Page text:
The lawyer handling my aunt's estate said that my MOM (a beneficiary of said estate) will receive a "small" accounting of the transactions during the execution of the estate. My Mom wants a "full" accounting. What is the difference; and does the law firm have to comply with my Mom's request. ?
1 Answer from Attorneys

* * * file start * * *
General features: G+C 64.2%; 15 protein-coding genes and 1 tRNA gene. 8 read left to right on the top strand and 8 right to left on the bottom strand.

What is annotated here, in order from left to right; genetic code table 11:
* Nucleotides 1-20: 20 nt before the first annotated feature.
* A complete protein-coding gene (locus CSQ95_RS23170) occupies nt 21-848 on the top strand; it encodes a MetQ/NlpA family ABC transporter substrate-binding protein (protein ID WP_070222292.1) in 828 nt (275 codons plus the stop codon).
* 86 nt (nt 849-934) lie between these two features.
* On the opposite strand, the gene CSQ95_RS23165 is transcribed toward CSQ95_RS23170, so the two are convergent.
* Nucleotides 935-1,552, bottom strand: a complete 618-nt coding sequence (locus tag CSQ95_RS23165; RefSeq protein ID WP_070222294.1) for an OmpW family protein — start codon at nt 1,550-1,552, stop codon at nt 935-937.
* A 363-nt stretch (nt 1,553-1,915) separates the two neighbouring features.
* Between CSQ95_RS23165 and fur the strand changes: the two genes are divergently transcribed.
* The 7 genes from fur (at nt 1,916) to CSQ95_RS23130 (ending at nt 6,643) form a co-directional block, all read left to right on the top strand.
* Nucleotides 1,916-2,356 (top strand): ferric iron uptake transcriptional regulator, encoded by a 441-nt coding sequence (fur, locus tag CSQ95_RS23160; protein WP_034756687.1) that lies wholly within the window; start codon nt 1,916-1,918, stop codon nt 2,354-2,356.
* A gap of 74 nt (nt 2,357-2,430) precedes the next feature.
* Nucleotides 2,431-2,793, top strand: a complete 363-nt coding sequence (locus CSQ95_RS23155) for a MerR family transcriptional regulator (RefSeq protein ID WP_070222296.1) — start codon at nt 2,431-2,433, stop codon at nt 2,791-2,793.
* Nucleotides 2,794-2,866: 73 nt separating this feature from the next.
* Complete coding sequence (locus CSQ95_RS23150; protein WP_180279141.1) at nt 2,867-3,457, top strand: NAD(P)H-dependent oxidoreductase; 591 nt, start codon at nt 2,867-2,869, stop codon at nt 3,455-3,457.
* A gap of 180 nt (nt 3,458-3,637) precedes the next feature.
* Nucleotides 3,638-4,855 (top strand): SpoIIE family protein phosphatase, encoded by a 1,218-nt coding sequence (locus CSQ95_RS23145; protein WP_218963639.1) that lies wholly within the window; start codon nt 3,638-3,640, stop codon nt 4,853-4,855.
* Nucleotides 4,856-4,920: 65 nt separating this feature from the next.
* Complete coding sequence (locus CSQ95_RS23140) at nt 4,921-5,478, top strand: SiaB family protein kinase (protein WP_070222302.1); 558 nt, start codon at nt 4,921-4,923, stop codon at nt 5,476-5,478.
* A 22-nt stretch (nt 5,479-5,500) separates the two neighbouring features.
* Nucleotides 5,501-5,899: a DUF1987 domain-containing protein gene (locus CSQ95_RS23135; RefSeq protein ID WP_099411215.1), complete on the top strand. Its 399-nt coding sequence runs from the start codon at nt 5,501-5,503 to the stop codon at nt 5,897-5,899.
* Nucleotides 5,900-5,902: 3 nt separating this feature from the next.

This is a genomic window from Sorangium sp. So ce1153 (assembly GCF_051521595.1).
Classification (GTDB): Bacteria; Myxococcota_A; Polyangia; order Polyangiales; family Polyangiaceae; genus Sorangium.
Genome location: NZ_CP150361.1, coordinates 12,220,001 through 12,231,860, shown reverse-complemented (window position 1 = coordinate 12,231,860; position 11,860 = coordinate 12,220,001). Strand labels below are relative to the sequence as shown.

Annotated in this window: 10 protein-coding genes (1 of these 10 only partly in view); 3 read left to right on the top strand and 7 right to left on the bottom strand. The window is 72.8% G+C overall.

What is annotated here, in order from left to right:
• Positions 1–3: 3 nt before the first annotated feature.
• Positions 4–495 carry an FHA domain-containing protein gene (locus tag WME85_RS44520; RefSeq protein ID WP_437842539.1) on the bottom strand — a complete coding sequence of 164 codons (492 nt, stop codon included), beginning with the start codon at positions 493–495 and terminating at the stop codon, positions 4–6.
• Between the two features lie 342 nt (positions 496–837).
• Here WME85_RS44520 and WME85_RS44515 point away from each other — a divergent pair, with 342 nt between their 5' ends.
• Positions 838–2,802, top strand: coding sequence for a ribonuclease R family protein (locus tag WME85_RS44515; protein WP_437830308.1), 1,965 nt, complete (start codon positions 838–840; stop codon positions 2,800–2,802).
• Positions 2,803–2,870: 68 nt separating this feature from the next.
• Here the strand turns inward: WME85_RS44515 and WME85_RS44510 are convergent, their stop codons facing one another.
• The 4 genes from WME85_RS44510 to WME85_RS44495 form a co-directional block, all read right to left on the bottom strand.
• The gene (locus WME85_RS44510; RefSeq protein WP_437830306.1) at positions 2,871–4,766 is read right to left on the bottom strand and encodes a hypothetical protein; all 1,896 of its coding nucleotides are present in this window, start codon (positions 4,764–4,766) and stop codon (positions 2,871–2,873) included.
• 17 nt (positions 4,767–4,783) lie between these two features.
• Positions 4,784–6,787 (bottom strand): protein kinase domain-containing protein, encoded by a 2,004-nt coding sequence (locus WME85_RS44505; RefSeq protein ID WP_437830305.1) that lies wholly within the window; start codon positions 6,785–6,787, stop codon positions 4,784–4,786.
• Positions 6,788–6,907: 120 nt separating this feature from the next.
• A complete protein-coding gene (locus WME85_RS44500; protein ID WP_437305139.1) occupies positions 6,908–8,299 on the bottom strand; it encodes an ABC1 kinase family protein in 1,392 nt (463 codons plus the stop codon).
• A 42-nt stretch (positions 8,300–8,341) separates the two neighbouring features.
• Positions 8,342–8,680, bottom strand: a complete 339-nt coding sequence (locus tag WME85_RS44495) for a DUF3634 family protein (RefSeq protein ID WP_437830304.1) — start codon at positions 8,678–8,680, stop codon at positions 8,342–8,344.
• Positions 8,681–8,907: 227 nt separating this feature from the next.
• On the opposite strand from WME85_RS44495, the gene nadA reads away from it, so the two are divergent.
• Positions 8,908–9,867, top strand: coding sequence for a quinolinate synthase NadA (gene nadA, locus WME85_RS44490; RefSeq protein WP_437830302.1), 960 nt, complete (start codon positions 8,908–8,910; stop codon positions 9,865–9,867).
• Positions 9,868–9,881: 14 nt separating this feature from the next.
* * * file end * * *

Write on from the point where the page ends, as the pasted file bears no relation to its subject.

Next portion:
A "small" accounting is called an "informal accounting" and that's an itemized list of all money collected and expenses paid out, and then showing how much was distributed to everyone. The court is not involved. Almost all estates are settled this way. The other way is called a "formal accounting" or "judicial accounting" where the executor sends every scrap of proof of assets collected and expenses paid to the court and eventually the accounting will be approved. It's really a costly and time-consuming process which takes a very long time to go through the court system. Very few estates are settled this way. Your mom would have to file papers to demand this formal accounting; she can't just send an email to the lawyer asking for it. Your mom should have a very good reason, such as there was something very fishy going on. Otherwise it's going to be a big waste of time and money for everyone.